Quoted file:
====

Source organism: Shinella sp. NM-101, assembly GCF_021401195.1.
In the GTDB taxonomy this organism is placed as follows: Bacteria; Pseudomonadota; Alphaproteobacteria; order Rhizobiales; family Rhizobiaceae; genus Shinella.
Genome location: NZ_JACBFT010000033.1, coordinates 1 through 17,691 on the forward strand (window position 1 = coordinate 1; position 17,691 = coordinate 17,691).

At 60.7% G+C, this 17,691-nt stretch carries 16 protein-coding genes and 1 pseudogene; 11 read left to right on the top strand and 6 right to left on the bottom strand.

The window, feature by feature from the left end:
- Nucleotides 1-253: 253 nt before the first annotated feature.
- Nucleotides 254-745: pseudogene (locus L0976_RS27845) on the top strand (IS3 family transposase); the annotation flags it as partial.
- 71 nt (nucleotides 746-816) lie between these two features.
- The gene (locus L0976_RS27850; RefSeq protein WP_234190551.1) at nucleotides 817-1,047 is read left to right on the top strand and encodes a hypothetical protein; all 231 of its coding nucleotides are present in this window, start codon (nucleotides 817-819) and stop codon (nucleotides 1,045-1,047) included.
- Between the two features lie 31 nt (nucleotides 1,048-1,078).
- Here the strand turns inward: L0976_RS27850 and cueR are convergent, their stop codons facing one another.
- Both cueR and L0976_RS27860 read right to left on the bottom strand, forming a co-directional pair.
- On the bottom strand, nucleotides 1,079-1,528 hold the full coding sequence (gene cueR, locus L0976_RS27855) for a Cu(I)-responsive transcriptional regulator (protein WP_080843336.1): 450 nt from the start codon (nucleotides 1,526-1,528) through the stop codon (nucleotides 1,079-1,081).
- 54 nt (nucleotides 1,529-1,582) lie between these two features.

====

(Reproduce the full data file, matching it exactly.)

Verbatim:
Source organism: Shinella sp. NM-101, assembly GCF_021401195.1.
In the GTDB taxonomy this organism is placed as follows: Bacteria; Pseudomonadota; Alphaproteobacteria; order Rhizobiales; family Rhizobiaceae; genus Shinella.
Genome location: NZ_JACBFT010000033.1, coordinates 1 through 17,691 on the forward strand (window position 1 = coordinate 1; position 17,691 = coordinate 17,691).

At 60.7% G+C, this 17,691-nt stretch carries 16 protein-coding genes and 1 pseudogene; 11 read left to right on the top strand and 6 right to left on the bottom strand.

The window, feature by feature from the left end:
- Nucleotides 1-253: 253 nt before the first annotated feature.
- Nucleotides 254-745: pseudogene (locus L0976_RS27845) on the top strand (IS3 family transposase); the annotation flags it as partial.
- 71 nt (nucleotides 746-816) lie between these two features.
- The gene (locus L0976_RS27850; RefSeq protein WP_234190551.1) at nucleotides 817-1,047 is read left to right on the top strand and encodes a hypothetical protein; all 231 of its coding nucleotides are present in this window, start codon (nucleotides 817-819) and stop codon (nucleotides 1,045-1,047) included.
- Between the two features lie 31 nt (nucleotides 1,048-1,078).
- Here the strand turns inward: L0976_RS27850 and cueR are convergent, their stop codons facing one another.
- Both cueR and L0976_RS27860 read right to left on the bottom strand, forming a co-directional pair.
- On the bottom strand, nucleotides 1,079-1,528 hold the full coding sequence (gene cueR, locus L0976_RS27855) for a Cu(I)-responsive transcriptional regulator (protein WP_080843336.1): 450 nt from the start codon (nucleotides 1,526-1,528) through the stop codon (nucleotides 1,079-1,081).
- 54 nt (nucleotides 1,529-1,582) lie between these two features.